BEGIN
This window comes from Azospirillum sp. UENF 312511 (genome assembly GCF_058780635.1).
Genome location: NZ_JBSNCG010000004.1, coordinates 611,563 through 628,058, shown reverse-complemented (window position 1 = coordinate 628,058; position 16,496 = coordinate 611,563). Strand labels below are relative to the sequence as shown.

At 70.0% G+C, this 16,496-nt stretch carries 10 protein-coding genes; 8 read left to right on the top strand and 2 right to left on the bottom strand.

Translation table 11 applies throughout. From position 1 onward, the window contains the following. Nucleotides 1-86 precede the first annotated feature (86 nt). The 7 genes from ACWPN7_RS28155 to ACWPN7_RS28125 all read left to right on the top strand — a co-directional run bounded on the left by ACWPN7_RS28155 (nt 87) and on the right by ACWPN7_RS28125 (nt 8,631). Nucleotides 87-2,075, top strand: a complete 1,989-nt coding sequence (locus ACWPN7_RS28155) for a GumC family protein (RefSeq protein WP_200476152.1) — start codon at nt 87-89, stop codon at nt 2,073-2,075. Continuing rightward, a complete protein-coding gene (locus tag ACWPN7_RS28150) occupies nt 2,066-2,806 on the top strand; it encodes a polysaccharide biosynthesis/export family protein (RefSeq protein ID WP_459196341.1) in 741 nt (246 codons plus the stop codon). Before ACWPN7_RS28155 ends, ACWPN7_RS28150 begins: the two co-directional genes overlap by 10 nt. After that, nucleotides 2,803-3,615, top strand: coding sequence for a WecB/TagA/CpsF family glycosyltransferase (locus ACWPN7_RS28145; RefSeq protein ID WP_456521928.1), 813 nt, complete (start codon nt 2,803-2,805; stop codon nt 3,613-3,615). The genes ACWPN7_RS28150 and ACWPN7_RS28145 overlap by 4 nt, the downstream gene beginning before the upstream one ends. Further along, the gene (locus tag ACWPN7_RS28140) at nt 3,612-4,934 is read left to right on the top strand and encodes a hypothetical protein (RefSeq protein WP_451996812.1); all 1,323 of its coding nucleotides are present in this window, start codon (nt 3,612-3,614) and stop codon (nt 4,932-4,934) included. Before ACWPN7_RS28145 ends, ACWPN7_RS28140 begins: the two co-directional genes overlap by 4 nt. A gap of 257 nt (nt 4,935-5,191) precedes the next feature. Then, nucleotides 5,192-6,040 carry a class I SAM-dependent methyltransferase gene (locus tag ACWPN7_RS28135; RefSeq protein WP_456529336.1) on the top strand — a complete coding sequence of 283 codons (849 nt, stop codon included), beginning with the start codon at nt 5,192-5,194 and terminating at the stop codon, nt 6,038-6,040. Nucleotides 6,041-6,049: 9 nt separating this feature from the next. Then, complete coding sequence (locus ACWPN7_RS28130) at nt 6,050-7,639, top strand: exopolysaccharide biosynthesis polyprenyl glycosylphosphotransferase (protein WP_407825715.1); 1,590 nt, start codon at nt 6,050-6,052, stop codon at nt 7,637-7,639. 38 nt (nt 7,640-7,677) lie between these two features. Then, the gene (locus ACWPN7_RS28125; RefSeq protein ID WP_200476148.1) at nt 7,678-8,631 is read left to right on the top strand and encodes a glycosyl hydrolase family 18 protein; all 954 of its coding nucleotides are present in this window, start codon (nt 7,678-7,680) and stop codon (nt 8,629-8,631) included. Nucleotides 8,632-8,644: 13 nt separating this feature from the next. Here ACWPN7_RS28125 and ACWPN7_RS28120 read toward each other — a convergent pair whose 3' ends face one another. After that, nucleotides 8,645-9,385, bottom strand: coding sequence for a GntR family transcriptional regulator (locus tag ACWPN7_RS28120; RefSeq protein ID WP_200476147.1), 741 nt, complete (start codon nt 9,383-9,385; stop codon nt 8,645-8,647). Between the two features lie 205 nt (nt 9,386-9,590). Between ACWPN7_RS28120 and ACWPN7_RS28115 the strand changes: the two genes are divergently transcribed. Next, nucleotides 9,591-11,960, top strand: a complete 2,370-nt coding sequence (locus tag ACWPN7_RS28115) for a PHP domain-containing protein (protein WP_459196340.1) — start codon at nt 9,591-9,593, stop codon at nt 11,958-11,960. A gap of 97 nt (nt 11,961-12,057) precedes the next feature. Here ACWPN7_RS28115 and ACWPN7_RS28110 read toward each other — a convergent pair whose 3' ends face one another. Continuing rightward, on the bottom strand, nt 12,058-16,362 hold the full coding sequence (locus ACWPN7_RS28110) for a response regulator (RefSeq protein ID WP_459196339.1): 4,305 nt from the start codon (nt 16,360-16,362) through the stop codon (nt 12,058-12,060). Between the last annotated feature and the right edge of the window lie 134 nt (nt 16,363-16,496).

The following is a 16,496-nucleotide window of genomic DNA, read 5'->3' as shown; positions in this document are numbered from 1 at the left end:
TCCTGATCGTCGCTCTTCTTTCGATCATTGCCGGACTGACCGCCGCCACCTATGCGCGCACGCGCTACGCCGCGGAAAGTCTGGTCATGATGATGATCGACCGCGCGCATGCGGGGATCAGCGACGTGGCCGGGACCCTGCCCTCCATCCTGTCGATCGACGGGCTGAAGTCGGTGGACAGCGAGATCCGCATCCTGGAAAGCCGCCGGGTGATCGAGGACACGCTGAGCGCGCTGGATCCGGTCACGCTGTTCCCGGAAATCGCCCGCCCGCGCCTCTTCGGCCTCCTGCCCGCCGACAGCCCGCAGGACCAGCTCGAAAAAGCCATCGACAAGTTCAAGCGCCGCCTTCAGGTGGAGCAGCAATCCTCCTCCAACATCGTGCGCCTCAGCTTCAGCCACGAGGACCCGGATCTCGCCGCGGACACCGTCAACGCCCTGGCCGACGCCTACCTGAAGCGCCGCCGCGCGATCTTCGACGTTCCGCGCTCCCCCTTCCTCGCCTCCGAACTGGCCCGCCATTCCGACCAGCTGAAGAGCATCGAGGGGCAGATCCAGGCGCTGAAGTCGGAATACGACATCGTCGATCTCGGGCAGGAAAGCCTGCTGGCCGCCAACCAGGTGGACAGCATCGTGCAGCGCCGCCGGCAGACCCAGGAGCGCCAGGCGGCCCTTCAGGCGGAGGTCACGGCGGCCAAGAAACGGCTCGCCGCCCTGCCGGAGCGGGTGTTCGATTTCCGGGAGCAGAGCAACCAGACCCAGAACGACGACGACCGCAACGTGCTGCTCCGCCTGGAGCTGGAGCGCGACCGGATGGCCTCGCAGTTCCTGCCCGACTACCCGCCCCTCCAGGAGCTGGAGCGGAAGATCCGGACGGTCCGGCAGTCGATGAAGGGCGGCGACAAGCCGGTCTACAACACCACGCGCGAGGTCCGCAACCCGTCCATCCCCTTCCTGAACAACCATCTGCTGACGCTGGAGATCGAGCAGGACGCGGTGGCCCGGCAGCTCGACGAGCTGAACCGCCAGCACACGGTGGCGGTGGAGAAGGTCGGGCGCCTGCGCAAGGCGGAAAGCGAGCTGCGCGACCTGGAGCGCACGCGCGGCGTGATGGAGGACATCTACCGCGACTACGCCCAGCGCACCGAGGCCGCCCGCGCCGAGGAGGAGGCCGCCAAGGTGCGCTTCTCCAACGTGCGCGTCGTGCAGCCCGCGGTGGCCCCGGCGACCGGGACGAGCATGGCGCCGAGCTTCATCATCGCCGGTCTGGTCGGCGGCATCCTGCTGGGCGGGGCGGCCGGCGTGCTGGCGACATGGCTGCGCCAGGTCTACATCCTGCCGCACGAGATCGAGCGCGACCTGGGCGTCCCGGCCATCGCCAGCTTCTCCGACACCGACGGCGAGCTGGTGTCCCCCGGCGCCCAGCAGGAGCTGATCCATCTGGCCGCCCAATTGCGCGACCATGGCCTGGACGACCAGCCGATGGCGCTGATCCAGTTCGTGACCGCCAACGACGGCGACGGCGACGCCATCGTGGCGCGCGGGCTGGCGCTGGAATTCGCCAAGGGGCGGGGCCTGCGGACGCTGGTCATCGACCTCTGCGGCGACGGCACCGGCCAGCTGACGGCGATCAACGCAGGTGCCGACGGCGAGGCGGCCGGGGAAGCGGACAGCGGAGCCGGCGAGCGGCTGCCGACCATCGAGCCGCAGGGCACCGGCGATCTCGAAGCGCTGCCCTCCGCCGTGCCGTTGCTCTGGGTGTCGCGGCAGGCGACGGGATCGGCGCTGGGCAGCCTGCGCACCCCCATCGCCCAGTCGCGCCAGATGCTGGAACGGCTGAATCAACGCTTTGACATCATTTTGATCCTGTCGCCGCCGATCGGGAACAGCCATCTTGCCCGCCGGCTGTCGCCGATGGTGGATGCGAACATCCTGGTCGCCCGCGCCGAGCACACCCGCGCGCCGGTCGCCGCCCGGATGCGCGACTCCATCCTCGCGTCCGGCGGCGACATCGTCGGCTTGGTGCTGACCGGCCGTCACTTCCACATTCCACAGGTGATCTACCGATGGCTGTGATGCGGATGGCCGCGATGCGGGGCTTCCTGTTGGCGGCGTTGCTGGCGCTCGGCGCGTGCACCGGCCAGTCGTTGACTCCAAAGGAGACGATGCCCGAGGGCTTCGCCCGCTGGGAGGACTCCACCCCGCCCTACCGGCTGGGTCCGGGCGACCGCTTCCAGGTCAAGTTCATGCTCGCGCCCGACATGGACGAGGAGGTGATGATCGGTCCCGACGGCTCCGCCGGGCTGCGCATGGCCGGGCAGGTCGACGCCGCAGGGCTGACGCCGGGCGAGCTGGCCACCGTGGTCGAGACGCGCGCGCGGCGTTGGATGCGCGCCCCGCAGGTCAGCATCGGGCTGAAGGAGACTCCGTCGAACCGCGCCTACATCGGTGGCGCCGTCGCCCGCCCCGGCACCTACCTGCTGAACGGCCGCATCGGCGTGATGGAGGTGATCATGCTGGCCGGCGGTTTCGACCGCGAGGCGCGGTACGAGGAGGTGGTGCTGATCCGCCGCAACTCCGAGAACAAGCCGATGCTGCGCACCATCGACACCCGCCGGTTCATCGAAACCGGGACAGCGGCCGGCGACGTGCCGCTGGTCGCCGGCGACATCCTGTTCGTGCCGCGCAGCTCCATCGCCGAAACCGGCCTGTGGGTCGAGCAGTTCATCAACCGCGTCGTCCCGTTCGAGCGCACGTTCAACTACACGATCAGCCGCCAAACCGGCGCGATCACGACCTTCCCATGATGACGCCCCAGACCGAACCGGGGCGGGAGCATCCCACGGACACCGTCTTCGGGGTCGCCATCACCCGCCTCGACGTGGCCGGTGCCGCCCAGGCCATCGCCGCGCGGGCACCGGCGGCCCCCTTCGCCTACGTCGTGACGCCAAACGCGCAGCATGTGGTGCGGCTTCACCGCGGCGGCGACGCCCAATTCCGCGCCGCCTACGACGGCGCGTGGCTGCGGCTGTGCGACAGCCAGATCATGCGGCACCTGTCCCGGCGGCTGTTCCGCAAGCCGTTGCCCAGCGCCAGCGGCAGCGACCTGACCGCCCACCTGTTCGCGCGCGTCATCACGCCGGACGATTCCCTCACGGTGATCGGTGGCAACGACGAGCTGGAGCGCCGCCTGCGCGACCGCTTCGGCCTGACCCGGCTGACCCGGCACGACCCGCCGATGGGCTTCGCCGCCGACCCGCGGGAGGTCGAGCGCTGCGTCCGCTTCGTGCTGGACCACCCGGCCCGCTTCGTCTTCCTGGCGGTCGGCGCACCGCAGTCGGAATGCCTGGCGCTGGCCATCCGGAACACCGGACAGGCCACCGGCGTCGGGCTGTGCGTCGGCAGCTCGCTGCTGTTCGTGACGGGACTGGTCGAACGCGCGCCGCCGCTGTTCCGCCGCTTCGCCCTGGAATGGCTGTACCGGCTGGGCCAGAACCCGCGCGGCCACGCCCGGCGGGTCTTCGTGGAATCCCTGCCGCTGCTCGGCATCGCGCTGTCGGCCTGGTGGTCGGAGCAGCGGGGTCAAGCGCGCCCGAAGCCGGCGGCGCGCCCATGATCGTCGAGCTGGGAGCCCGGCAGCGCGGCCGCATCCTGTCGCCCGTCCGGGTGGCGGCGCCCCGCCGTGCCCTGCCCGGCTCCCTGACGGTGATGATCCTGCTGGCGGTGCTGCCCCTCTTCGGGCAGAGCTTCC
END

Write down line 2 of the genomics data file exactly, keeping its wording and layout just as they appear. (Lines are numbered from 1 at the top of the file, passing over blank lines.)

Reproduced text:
Genome location: NZ_JBSNCG010000004.1, coordinates 611,563 through 628,058, shown reverse-complemented (window position 1 = coordinate 628,058; position 16,496 = coordinate 611,563). Strand labels below are relative to the sequence as shown.